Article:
Hands-on Gear Review
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Pros: Light, great smearing, compact.
Cons: Not great at edging, not much support.
Best Uses: Approach shoe, easy slab routes, slabby descents (as in Tuolumne Meadows).
This is our favorite shoe for multi-pitch climbs because it is so light when clipped to the side of your harness or put in your pack. Because it looks good, it can double as a street shoe – something we can't say about many other approach shoes. The Five Ten Guide Tennie and La Sportiva Ganda climb much better (especially edging) but the DAescent has solid friction on slabs. Compared to the Five Ten Camp Four, the DAescent is much lighter but not nearly as durable or as good on long hikes (it edges equally well). It is also nice to wear around town if you like featherweight shoes that breathe well and go on and off quickly – a few non-climbing friends have bought them after seeing mine.
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OutdoorGearLab Editors' Hands-on Review
The Five Ten DAescent is one of the more light and simple approach shoes. It has a thin sole and no tread on the forward half, which gives it great sensitivity on slabs. In some cases these smear better than normal climbing shoes. This was the lightest "full feature" approach shoe we tested and also one of the most breatheable shoes we tested. It will dry faster when wet and not cook your foot on the hot days. Because the sole wraps around into the rand, you don't have to worry as much about the toe rand delaminating. It is awesome for warming up at boulder problems. It is one of the few climbing approach shoes we feel looks good around town.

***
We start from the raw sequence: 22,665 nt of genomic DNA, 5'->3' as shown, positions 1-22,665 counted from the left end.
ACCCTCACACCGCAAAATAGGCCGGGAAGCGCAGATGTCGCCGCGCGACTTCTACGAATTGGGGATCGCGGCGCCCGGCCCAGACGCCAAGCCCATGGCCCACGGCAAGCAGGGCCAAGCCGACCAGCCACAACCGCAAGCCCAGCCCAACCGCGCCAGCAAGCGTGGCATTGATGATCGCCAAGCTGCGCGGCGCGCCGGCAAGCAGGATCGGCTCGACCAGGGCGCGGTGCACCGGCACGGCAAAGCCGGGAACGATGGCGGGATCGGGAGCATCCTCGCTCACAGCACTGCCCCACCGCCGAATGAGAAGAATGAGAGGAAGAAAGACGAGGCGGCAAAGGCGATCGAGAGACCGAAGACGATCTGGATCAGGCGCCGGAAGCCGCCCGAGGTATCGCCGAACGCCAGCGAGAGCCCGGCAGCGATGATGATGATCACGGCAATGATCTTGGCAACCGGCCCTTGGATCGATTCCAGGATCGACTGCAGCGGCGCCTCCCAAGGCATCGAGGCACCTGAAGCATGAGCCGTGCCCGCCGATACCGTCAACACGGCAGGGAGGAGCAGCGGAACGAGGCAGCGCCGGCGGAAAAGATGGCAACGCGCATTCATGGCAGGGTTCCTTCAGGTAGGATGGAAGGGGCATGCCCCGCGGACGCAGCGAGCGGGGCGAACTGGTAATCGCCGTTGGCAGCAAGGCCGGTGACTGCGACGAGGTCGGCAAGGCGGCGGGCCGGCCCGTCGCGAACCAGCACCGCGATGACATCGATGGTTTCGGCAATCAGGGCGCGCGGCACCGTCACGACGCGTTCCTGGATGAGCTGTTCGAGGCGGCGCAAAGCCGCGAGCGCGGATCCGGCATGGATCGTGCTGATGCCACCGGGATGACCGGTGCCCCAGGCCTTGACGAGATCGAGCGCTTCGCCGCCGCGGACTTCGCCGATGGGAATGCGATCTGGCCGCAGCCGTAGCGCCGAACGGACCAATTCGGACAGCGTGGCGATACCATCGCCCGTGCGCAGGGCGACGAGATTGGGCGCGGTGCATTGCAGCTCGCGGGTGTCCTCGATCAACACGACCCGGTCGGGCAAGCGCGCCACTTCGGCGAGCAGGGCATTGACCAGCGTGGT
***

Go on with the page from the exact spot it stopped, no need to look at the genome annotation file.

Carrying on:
Because it does not lace all the way to the tip of the toe and is relatively flimsy, its edging is not that precise. This is especially pronounced if you have narrow feet. We can see the dilemma Five Ten probably faced: have it lace to the toe, edge well and look dorky, or not lace to the toe and keep some street style. We think they made the right call.
The smooth and flat treadless forefoot is awesome for slabs, but put them on a steep dirt trail and look out! They are slippery on a dry dirt trail and much more slippery on a wet trail. We love these shoes but will not hike on the dirt with them anymore after having slipped a few times with a heavy pack on.
After a year of solid use, the insole on one of the shoes comes out with our foot about half the time we take it off. This could be a fluke with this pair. So far they have held up in every other way.
These are a solid value. The are some of the least expensive shoes and also pretty durable because it is hard to blow out the rand. Because these double as street shoes, we get a ton of days out them for our dollar.
— Chris McNamara
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OutdoorGearLab Member Reviews
Most recent review: April 10, 2011
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